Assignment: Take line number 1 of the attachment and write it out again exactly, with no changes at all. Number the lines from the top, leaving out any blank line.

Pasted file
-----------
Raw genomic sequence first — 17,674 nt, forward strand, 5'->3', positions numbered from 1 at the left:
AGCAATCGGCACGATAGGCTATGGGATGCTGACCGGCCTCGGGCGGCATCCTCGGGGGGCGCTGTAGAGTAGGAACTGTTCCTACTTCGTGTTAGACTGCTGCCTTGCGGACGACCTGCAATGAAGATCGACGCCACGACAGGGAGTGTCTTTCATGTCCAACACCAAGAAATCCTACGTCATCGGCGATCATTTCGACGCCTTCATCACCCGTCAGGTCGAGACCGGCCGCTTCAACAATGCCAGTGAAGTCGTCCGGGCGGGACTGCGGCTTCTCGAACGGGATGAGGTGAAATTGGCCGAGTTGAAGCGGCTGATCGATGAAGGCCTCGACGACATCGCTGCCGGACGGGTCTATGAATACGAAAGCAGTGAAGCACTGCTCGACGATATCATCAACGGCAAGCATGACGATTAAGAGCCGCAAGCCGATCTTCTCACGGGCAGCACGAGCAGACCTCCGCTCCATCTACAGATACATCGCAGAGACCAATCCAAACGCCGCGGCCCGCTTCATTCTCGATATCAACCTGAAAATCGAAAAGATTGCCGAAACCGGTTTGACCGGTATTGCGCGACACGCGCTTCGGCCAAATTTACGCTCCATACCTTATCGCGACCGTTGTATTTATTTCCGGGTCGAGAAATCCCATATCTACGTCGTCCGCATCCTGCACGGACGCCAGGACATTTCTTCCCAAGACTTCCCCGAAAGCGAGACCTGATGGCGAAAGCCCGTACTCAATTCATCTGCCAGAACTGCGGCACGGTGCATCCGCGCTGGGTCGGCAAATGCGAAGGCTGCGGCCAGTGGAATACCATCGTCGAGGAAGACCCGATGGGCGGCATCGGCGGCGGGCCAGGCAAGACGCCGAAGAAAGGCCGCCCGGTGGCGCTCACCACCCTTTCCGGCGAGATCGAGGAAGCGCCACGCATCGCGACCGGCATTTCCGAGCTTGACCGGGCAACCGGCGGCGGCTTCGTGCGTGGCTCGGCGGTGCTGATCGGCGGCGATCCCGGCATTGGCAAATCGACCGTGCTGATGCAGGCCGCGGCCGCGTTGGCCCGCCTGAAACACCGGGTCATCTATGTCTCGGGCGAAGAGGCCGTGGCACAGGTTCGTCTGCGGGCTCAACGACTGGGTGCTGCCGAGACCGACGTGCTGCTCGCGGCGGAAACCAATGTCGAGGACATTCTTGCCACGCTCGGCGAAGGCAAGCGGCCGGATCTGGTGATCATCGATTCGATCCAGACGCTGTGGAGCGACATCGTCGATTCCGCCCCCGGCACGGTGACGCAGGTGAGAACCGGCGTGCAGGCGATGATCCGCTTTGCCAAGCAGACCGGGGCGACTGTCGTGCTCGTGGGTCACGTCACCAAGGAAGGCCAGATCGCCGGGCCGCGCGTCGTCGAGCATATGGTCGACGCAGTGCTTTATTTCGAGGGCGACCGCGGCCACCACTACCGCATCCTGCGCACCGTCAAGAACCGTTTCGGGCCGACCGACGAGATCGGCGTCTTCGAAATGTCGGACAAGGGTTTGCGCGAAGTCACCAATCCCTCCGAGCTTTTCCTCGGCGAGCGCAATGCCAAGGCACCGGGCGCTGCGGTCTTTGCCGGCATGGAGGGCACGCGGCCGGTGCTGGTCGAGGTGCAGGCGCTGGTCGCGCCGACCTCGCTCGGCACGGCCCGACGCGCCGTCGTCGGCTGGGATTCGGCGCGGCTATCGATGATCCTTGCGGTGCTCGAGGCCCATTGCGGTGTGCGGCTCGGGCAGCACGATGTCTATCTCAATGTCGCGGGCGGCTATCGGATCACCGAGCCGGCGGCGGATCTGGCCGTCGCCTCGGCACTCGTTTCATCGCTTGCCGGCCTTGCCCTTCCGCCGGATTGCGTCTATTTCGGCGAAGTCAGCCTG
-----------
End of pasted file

Raw genomic sequence first — 17,674 nt, forward strand, 5'->3', positions numbered from 1 at the left: